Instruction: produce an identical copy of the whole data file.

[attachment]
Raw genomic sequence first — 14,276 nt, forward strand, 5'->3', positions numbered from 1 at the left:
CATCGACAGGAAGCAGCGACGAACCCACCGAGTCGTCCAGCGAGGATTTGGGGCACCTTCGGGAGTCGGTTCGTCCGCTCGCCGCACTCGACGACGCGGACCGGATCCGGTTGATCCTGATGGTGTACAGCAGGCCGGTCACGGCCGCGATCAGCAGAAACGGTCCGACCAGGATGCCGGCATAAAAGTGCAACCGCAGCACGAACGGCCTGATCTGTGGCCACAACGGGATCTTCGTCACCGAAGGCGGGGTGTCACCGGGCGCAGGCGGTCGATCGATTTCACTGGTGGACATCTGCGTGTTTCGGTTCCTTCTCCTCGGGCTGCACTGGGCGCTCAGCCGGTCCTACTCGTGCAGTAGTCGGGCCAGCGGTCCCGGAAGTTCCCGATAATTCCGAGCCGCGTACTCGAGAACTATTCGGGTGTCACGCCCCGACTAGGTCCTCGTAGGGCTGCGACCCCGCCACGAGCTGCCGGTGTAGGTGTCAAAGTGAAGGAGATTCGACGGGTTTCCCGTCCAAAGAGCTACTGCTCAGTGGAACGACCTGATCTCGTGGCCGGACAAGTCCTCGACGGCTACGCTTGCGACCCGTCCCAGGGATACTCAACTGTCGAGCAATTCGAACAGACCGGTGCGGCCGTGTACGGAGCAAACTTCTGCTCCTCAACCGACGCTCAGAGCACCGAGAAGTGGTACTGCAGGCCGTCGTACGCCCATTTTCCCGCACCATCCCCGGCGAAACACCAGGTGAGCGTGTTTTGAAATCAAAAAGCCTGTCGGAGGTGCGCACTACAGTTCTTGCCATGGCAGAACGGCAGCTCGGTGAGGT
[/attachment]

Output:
Raw genomic sequence first — 14,276 nt, forward strand, 5'->3', positions numbered from 1 at the left:
CATCGACAGGAAGCAGCGACGAACCCACCGAGTCGTCCAGCGAGGATTTGGGGCACCTTCGGGAGTCGGTTCGTCCGCTCGCCGCACTCGACGACGCGGACCGGATCCGGTTGATCCTGATGGTGTACAGCAGGCCGGTCACGGCCGCGATCAGCAGAAACGGTCCGACCAGGATGCCGGCATAAAAGTGCAACCGCAGCACGAACGGCCTGATCTGTGGCCACAACGGGATCTTCGTCACCGAAGGCGGGGTGTCACCGGGCGCAGGCGGTCGATCGATTTCACTGGTGGACATCTGCGTGTTTCGGTTCCTTCTCCTCGGGCTGCACTGGGCGCTCAGCCGGTCCTACTCGTGCAGTAGTCGGGCCAGCGGTCCCGGAAGTTCCCGATAATTCCGAGCCGCGTACTCGAGAACTATTCGGGTGTCACGCCCCGACTAGGTCCTCGTAGGGCTGCGACCCCGCCACGAGCTGCCGGTGTAGGTGTCAAAGTGAAGGAGATTCGACGGGTTTCCCGTCCAAAGAGCTACTGCTCAGTGGAACGACCTGATCTCGTGGCCGGACAAGTCCTCGACGGCTACGCTTGCGACCCGTCCCAGGGATACTCAACTGTCGAGCAATTCGAACAGACCGGTGCGGCCGTGTACGGAGCAAACTTCTGCTCCTCAACCGACGCTCAGAGCACCGAGAAGTGGTACTGCAGGCCGTCGTACGCCCATTTTCCCGCACCATCCCCGGCGAAACACCAGGTGAGCGTGTTTTGAAATCAAAAAGCCTGTCGGAGGTGCGCACTACAGTTCTTGCCATGGCAGAACGGCAGCTCGGTGAGGT